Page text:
Expectations were high going into productivity-software provider Atlassian's (NASDAQ:TEAM) fiscal 2019 second quarter. The company has had an impressive run since its market debut just three years ago, with its stock more than tripling in value.

Atlassian delivered across a wide variety of metrics that show that the company's strong growth is still on course. Let's take a look at how Atlassian delivered on the most important of these benchmarks and what it reveals about the company's future prospects.

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1. Revenue grew 39%

In the company's earnings report released on Jan. 17, total revenue grew to $299 million, up from $214.6 million in the prior-year quarter. This 39% increase is all the more impressive as it's on top of a 43% year-over-year gain in last year's second quarter. This came in significantly higher than the company's forecast, which topped out at $289 million and was ahead of analysts' consensus estimates of $288.3 million. 

These gains were driven by subscription revenue of $152.5 million, up 56% year over year, while maintenance revenue grew to $97.2 million, an increase of 21%. Sales of perpetual licenses and other revenue grew by 20% and 57%, respectively, against the prior year.

On the company's earnings conference call, CFO James Beer was quick to point out that, due to upcoming price increases on Atlassian's Jira Server, numerous customers opted for early annual or multiyear renewals. "We did see a significant volume of Q2 transactions coming in ahead of the server price increases taking effect." This may result in some slower sales later in the year.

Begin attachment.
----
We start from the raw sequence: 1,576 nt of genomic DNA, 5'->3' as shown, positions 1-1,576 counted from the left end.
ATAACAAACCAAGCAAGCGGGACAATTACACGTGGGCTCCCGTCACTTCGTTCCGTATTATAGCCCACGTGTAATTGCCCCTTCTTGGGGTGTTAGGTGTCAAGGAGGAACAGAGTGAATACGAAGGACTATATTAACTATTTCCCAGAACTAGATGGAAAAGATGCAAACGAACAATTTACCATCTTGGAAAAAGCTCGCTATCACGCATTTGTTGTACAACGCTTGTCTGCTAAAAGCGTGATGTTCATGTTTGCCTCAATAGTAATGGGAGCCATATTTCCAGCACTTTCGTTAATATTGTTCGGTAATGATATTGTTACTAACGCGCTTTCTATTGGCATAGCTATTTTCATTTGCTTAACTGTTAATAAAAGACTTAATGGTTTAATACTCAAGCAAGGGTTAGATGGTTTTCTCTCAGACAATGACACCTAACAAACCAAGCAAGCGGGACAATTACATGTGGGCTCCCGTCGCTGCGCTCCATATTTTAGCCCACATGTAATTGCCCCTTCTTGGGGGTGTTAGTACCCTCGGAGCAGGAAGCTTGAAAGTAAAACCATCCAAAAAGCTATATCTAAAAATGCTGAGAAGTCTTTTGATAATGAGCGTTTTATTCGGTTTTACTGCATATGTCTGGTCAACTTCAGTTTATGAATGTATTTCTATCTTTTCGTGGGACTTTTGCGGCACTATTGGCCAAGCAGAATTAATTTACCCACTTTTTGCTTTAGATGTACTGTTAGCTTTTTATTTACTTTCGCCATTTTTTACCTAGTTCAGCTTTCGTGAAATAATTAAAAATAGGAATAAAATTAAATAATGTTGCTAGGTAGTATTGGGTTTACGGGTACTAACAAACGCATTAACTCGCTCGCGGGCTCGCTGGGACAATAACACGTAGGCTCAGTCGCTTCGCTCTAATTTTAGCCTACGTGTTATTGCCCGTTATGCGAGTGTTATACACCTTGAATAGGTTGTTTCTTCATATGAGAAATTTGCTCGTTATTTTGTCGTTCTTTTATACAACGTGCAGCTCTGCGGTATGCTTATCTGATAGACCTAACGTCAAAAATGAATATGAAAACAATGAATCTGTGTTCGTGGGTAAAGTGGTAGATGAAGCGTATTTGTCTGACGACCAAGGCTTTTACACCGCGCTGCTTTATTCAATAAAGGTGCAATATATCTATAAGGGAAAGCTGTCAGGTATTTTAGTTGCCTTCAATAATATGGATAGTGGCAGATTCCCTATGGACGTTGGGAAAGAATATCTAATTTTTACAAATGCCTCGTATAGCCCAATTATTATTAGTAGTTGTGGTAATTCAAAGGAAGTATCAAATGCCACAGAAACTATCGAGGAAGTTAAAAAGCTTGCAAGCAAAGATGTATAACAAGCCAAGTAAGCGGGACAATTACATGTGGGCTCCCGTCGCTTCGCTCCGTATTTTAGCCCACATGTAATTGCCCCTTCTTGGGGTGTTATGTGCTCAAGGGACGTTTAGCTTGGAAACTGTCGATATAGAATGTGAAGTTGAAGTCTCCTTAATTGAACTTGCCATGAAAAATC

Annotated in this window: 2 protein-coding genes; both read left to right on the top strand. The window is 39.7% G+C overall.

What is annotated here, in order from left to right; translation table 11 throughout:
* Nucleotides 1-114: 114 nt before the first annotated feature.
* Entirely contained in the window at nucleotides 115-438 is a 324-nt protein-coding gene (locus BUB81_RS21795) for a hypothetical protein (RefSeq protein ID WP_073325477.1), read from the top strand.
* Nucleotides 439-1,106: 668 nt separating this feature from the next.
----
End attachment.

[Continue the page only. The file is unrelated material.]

2. Adjusted earnings per share nearly doubled

Atlassian reported net income of $61.7 million, an increase of 93% year over year. This led to adjusted earnings per share of $0.25, up from just $0.13 in the prior-year quarter, exceeding the company's ambitious estimate of $0.21.

The spike in earnings was driven by adjusted operating margins of 25%, which increased by 300 basis points year over year, exceeding the company's guidance of 22%.

3. Added 6,551 new customers

The company continued the strong customer growth it's notched in previous quarters. Atlassian ended the second quarter with 138,235 customers holding an active subscription or maintenance agreement. The acquisition of Ops Genie during the quarter added 1,396 to total customer count, while organic growth added 5,155. Atlassian co-founder and CEO Mike Cannon-Brookes also observed on the conference call that Jira Software alone had surpassed 65,000 customers. "This is more customers than the entire company had when we went public three years ago," he said. 

Cannon-Brookes also sees a sizable ongoing opportunity for growth among the company's existing customer base. "So if they've got 10,000 employees, they might start with a 50-person team somewhere. And our job is to continue to deliver value to them over time so that they will grow into [a] 100-person customer for us, then 1,000-person and hopefully to a 10,000-person customer."

4. Cash flow is soaring

Operating cash flow for the quarter was $130.4 million, while free cash flow grew to $122.6 million -- up a massive 81% year over year. This added to Atlassian's stockpile of cash on the balance sheet, which topped out at $1.6 billion, even after its $295 million acquisition of OpsGenie.

CFO Beer expressed confidence in the company's cash position. "Our ongoing free cash flow generation provides us with substantial financial flexibility. So we're very pleased by that given the scale of the market opportunity that we have in front of us ... [and] the continued progression of our cash flow results."

The investor perspective

The company delivered on all the metrics that matter this quarter. Only about half of Atlassian's customers have upgraded to Jira Software, leaving a significant pool to draw from. Add in the recent acquisitions of OpsGenie and Trello and it's easy to see the broad runway Atlassian has to continue its growth streak.

Danny Vena owns shares of Atlassian. The Motley Fool owns shares of and recommends Atlassian. The Motley Fool has a disclosure policy.